Observation: Turnagain

Location: Lynx Creek

Route & General Observations

We rode up Lynx Creek to take a look at the buried crusts and survey the damage from the strong winds over the past 24 hours. We dug three pits at 2100′ and found the snowpack to be 6-9′ deep, with the 1/25 fog crust buried 1.5-2′ deep, the New Year’s crust buried 3-4′ deep, and the Halloween crust down 5-6′. We did not find any unstable snow around these layers in our pits.

What we did see was a widespread cycle of large natural avalanches in the upper elevations. These were around 2′ deep, over 500′ wide, and had run over 1000 vertical feet. They appeared to be triggered during the strong winds over the pas 24 hours, and based on their depth it is most likely they were failing on storm snow interfaces from the series of wind and snow events over the past week. It was notable how wide these avalanches were propagating.

We also saw a recent natural avalanche on the north side of Sunburst on our drive down, as well as some smaller debris piles on the front side of Seattle Ridge.


Red Flags
Red flags are simple visual clues that are a sign of potential avalanche danger. Please record any sign of red flags below.
Obvious signs of instability
Recent Avalanches?Yes
Collapsing (Whumphing)?No
Cracking (Shooting cracks)?No
Observer Comments

Widespread recent natural avalanches. 2' deep, 500' + wide, 1000' vertical. They were on west, north, and east-facing aspects, so it is hard to say whether they occurred during recent periods of strong easterly or westerly winds, or both.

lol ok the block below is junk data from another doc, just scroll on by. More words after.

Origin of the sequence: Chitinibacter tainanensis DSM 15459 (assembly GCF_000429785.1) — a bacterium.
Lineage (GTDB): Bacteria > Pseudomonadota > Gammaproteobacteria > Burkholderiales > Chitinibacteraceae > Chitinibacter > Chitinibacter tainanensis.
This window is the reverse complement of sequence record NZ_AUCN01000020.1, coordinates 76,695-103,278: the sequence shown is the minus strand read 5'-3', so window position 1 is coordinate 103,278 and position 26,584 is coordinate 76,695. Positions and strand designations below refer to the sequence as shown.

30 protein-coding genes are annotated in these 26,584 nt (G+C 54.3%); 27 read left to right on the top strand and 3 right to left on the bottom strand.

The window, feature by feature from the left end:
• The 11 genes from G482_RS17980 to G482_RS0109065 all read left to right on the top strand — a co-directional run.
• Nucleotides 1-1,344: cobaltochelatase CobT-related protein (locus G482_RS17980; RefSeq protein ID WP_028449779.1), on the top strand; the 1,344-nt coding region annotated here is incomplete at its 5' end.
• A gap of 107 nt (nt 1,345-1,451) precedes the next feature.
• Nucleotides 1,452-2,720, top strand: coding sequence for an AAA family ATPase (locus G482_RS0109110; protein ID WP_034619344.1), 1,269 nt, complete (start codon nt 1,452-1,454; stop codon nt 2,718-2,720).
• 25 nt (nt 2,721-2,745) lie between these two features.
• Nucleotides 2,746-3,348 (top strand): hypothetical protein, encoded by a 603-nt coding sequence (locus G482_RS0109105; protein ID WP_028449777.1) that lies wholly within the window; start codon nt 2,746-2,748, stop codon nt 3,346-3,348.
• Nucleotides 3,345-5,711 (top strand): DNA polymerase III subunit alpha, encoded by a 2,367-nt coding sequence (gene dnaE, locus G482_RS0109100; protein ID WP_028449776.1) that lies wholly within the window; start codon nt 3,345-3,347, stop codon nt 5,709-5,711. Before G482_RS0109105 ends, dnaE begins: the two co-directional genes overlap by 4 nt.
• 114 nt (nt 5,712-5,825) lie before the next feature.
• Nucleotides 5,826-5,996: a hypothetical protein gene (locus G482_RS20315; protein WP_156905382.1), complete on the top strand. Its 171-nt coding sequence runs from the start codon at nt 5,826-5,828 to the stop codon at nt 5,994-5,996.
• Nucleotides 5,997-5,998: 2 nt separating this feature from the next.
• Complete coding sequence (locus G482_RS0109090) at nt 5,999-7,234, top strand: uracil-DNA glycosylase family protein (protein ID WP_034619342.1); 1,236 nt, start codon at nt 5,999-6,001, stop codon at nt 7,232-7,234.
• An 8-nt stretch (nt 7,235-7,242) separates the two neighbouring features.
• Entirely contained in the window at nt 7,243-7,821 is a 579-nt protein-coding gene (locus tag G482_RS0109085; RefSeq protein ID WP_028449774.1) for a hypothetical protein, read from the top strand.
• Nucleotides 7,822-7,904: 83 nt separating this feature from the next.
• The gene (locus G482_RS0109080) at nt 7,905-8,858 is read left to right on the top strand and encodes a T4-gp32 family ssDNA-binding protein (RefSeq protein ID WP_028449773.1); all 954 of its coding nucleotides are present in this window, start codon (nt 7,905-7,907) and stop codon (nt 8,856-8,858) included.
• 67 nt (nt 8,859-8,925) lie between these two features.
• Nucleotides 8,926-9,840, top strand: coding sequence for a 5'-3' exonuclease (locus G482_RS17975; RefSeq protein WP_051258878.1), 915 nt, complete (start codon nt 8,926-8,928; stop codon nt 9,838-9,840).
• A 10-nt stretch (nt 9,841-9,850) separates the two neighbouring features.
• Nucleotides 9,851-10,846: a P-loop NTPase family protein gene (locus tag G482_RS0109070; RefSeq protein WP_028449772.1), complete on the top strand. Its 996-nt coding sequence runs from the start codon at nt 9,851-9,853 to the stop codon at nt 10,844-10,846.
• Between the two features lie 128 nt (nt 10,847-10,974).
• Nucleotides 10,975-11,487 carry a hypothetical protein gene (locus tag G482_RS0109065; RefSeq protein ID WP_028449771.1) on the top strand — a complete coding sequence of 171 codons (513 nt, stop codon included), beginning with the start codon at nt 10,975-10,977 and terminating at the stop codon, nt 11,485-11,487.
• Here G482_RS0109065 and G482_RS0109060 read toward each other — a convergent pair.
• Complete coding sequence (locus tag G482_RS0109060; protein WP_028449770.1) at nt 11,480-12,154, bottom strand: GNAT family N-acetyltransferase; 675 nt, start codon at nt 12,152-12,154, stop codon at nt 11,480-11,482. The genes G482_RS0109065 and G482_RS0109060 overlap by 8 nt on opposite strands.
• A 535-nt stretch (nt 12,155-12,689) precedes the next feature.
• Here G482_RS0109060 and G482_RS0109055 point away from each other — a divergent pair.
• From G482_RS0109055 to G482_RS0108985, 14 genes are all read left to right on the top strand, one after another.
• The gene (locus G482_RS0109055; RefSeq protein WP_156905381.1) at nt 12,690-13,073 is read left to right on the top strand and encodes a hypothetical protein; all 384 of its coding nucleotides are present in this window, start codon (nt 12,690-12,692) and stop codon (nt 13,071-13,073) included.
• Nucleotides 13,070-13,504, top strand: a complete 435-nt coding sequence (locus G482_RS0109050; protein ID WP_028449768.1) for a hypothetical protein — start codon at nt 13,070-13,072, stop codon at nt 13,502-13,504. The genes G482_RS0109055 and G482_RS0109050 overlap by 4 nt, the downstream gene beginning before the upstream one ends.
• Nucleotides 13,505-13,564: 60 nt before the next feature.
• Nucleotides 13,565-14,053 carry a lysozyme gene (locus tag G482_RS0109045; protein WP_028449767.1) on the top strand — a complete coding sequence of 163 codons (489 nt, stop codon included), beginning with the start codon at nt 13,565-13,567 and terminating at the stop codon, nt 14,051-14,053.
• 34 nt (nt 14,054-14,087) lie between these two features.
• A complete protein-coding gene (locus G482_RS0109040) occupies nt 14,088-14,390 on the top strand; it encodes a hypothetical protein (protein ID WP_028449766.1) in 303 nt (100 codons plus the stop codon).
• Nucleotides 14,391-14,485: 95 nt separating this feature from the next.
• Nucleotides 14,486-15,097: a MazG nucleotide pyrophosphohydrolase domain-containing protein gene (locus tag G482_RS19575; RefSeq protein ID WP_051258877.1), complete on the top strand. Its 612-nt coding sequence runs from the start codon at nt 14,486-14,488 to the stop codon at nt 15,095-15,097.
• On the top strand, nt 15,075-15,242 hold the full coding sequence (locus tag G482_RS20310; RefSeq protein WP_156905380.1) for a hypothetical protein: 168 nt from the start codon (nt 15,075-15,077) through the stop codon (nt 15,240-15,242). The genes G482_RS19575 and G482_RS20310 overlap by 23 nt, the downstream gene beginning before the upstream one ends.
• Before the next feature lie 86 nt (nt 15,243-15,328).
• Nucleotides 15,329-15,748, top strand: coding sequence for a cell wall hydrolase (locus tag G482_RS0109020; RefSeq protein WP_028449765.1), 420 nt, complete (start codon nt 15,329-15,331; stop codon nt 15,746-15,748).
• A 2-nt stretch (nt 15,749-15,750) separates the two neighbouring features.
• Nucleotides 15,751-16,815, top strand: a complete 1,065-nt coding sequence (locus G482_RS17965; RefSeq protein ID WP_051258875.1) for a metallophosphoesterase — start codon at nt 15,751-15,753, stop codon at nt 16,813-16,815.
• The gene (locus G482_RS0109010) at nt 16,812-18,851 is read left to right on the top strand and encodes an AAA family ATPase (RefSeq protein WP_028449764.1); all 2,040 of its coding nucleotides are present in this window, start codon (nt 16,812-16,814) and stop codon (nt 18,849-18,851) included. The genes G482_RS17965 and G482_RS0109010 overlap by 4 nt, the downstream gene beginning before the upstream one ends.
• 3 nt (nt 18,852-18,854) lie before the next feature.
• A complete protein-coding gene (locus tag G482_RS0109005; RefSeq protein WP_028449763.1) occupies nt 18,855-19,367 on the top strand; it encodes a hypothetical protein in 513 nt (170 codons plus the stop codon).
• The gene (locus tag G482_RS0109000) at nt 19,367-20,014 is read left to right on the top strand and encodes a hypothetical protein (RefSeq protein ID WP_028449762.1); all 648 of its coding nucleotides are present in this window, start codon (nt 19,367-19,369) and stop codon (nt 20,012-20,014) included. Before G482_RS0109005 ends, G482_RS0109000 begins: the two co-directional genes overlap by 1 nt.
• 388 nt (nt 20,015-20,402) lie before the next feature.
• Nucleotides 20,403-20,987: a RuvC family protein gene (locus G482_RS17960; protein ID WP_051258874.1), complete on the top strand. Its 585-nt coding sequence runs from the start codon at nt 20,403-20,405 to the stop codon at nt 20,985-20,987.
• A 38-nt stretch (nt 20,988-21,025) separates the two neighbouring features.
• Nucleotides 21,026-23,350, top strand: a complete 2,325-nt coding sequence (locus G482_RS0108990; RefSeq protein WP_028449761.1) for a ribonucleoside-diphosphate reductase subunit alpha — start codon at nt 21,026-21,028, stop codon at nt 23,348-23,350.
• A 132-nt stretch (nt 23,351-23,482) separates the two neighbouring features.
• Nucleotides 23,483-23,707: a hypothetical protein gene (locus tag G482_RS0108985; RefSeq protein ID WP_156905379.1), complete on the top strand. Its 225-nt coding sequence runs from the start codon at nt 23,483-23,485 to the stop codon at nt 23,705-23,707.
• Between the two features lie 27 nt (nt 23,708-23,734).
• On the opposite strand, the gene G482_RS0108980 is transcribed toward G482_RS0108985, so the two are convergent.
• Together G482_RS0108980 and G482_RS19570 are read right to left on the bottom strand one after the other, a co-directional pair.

Weather & Snow Characteristics
Please provide details to help us determine the weather and snowpack during the time this observation took place.

Mostly sunny skies in the morning, with increasing clouds in the afternoon, and limited visibility looking back up Turnagain Pass from Twenty Mile on our way back to Girdwood. Light winds with variable direction and no precipitiation.

Snow surface

Wind hammered. Some areas were blown back down to old tracks, others were loaded in with a punchy wind slab 6-12" deep or deeper.


One of our goals for the day was to see if the snowpack in Lynx was looking more like the pack in Summit, or closer to Turnagain. What we found was something in between, with a slightly shallower pack than what we have been finding in Turnagain Pass, but none of the concerning weak layers folks have been seeing around Summit Lake. We found the 1/25 fog crust down 1-2', the New Year's crust buried 3-4', and the Halloween crust 5-6'. Any facets that had formed around the crusts were rounded, and we did not get any propagating stability tests. More test results and pit details in attached photos.

Almost all of the recent avalanche activity we saw was confined to the upper 1-2' or so of the snowpack, with the exception of a few places where the avalanche gouged down to the ground. These were in steep and rocky terrain, and did not appear to be a result of a deep weak layer propagating.

The one factor that is somewhat alarming is just how wide the avalanches had propagated. Based on what we found in the pits, there is nothing to indicate a persistent weak layer is at play, but these were quite wide for wind slab avalanches.

Photos & Video
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